The classic mistake is to conclude that the fastest way down, let's say, a 1/4 mile drag strip is to keep the engine RPM at the torque peak (or as close as possible).  The technique is usually stated as "shift just after the torque peak", or "shift N RPM above the torque peak so you are N RPM below the torque peak in the next gear when you finish the shift".

Unfortunately, *engine* torque does not tell you the full story.  What matters is the torque *delivered to the tires*, including the effects of the transmission.  We all know a car does not accelerate as hard in second gear at peak torque RPM as it does in first gear.  The transmission amplifies or multiplies the torque coming from the engine by a factor equal to the gear ratio.  So to determine how much the car is accelerating at a particular instant, you have to know both the torque output of the engine as well as the gear ratio.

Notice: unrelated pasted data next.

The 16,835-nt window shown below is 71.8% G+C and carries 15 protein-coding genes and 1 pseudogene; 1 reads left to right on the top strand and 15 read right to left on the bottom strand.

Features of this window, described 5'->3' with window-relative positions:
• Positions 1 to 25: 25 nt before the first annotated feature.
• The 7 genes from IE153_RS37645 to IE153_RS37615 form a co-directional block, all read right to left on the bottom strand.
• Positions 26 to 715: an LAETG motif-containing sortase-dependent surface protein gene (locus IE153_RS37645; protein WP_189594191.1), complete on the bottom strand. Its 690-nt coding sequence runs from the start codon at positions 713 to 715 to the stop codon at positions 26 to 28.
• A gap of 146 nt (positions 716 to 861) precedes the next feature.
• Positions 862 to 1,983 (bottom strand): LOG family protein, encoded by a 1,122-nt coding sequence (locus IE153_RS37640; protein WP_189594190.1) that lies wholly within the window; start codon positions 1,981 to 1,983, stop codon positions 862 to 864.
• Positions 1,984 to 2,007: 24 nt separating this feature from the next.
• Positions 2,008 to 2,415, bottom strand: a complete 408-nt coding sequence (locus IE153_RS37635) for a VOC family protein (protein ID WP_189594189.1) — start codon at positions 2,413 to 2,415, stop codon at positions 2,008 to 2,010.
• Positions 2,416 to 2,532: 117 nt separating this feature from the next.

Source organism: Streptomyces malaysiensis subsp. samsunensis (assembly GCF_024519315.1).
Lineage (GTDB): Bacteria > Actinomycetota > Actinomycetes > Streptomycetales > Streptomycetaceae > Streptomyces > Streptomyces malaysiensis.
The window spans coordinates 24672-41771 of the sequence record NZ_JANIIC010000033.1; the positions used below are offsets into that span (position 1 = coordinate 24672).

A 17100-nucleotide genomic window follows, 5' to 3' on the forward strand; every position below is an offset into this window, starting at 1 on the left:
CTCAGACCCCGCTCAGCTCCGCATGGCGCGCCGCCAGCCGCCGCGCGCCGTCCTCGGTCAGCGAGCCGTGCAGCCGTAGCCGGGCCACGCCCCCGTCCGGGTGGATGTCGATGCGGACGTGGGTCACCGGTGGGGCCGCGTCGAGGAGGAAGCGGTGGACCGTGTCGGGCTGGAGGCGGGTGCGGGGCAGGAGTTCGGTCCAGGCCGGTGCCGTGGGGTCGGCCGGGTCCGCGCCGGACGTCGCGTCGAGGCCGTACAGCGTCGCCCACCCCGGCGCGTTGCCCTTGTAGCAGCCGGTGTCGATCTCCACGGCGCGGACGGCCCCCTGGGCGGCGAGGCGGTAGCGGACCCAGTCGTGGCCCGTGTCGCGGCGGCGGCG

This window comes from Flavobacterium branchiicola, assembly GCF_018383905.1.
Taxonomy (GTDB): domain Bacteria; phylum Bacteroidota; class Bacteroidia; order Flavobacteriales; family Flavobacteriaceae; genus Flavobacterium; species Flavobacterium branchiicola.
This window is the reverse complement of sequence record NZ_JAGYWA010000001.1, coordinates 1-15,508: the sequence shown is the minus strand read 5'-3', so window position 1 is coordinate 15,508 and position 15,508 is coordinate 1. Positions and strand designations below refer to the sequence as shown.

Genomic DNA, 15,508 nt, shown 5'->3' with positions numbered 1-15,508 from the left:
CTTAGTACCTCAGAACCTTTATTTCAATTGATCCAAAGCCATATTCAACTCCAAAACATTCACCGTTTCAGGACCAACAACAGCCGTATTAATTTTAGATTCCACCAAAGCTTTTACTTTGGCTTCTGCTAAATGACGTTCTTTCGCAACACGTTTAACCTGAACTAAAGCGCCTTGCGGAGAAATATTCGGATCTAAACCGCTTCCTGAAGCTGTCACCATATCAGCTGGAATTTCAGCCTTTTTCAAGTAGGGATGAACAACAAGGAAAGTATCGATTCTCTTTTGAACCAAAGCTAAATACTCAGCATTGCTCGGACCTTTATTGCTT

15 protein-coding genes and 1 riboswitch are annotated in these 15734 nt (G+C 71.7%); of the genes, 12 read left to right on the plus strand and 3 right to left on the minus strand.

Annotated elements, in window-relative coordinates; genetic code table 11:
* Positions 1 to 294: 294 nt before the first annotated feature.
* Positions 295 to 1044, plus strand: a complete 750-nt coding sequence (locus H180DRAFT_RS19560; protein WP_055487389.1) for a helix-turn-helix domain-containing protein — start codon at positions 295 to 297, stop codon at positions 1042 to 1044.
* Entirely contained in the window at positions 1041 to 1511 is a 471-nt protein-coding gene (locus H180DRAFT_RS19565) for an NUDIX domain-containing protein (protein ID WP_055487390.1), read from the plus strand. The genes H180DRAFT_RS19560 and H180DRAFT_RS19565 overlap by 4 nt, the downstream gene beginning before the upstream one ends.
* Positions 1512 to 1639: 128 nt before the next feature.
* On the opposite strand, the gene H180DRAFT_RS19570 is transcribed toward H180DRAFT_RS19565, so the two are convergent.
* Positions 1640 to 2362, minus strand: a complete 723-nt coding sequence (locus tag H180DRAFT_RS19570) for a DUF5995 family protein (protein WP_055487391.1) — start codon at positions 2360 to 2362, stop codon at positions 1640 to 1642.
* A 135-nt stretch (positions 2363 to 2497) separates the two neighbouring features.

To figure out your shift points knowing only torque, generate tables of transmission output torque vs. RPM for each gear.  To get transmission output torque, multiply the engine torque by the gear ratio.  You are simply comparing gear to gear, so the final drive ratio can be ignored.  You may also need to know the relationship between RPM in one gear and RPM in another gear (which is RPM * (gear2ratio / gear1ratio) at any particular vehicle speed.)  Then it's easy to see what shift points to choose to maximize your transmission output torque at all times.

Here's an example for the DOHC motor w/ std.  5spd.  Before you flame, understand that I do not have an accurate torque curve for this motor.  I'm estimating visually from the curve printed in the '99 brochure, which is seriously flawed (it makes a lot more sense if the torque curve is shifted to the right 1000 RPM).  I get: